The Hong Kong dollar was trading near HK$7.85 for every US dollar in morning trade on Monday, April 16, despite a US$1.2-billion intervention by the Hong Kong Monetary Authority (HKMA) on Friday, April 13.
Outflows are likely to accelerate as the US further tightens its monetary policy, China Everbright Bank deputy head of treasury in Hong Kong told Bloomberg. That will increase short-end rates in Hong Kong, he warns.
The Hong Kong dollar is pegged to the US dollar at a band of HK$7.75 to HK$7.85. To keep the peg and avoid wild swings in the currency, the HKMA intervenes whenever the local currency becomes so strong that it breaches the upper band, or becomes so weak it breaches the lower end.
While the de facto central bank has the firepower to continue intervention, its ammunition is not unlimited. By buying Hong Kong dollars, the HKMA in effect is curbing the abundance of liquidity in Hong Kong, which has kept local interbank rates lower than that in the US. Hong Kong interbank rates are expected to rise as the HKMA continues to defend the peg.
"If the downward pressure on the Hong Kong dollar persists, policy makers are likely to step up its intervention over the coming months," wrote Chang Liu, Capital Economics China economist, in a research note. The worry is that rising interest rates could push the highly inflated property market to the brink. A collapse, wrote Chang, could lead to "a slump in consumption and a sharp rise in non-performing loans."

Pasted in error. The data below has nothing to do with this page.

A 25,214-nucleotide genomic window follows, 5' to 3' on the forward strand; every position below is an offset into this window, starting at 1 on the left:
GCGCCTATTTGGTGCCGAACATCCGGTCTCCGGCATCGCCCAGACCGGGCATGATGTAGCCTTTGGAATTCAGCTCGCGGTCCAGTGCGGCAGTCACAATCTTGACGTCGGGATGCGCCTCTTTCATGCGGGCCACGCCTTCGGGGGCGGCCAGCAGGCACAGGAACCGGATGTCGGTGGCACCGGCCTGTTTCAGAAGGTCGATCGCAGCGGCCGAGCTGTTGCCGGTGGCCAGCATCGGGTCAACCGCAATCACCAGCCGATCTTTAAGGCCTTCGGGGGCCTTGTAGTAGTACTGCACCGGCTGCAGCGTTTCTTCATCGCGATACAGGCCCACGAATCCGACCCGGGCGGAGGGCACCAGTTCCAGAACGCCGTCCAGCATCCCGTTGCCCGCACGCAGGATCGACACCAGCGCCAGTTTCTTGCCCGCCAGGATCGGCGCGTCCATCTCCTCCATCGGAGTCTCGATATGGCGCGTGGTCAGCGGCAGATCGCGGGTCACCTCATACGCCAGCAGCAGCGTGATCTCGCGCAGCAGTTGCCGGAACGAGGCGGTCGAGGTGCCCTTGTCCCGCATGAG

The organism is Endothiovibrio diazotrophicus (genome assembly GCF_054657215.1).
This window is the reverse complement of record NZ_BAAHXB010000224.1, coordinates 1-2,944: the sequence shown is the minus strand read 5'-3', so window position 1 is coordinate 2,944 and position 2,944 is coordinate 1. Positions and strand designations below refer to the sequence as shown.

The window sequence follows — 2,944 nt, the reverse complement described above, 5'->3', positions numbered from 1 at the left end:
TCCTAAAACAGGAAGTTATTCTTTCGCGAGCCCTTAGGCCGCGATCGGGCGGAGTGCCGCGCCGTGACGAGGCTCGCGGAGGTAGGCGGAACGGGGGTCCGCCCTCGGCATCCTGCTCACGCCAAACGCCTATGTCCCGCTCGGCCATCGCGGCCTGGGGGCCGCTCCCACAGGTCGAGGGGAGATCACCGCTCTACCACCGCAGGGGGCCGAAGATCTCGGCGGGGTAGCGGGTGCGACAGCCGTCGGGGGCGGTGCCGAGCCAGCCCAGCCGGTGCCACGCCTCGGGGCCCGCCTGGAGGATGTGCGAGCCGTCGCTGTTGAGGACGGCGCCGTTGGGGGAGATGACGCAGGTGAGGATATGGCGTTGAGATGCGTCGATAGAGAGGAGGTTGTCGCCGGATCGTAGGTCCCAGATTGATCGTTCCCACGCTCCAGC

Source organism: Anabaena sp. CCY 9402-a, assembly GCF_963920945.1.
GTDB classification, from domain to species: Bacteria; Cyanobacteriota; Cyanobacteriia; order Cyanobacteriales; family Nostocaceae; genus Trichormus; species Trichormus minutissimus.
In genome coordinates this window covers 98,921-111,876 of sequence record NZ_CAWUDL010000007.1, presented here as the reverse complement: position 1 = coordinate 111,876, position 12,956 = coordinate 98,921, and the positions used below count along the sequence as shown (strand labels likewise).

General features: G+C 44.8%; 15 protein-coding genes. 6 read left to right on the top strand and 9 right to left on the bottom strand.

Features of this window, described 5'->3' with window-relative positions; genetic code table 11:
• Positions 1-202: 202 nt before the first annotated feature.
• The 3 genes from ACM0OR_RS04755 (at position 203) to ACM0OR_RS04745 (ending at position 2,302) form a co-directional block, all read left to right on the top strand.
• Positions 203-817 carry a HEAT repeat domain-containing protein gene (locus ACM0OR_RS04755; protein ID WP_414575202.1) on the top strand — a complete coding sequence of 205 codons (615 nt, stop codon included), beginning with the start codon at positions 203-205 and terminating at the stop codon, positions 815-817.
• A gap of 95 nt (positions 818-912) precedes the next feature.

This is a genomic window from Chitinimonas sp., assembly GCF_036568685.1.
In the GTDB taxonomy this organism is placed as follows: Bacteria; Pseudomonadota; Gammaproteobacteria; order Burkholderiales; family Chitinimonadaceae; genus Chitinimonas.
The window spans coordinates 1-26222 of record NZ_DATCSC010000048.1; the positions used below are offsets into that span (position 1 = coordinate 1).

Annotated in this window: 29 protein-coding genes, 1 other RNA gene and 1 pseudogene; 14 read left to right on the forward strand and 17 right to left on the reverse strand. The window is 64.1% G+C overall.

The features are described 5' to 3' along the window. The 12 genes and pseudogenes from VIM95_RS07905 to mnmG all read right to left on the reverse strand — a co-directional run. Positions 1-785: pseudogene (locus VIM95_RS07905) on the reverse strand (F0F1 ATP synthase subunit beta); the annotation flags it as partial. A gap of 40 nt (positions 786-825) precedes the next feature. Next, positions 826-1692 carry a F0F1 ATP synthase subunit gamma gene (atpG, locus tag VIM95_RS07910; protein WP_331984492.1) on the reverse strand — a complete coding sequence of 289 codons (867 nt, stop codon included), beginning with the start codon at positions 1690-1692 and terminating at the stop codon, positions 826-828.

Updated April 17:
"The recent weakening of HKD does not signal a currency crisis," writes ICBC, China's largest bank, in a report, about Hong Kong's first intervention since 2005. "We believe HKD is fundamentally stable and continues to be safe and sound in the short and long term."
ICBC says the government "has to use the exchange rate as a tool to passively downsize the balance sheet given the global trend of a faster monetary policy turnaround." It describes the "temporary weakening" of the Hong Kong dollar as "necessary for the normalization of HK interest rates and HK's integration with the global general recovery."
The real risk, says ICBC, is "the depreciation fear." But with more than US$400 billion in foreign exchange reserves and "rich experience in dealing with crisis," the banks argues that the "HKMA has the capability to stabilize HKD exchange rate expectations and finish the course of interest rate normalization."
The HKMA bought another HK$5.77 billion on April 17 (with US$735 million). The Hong Kong currency traded at HK$7.8498 against the US dollar as of noon of April 17.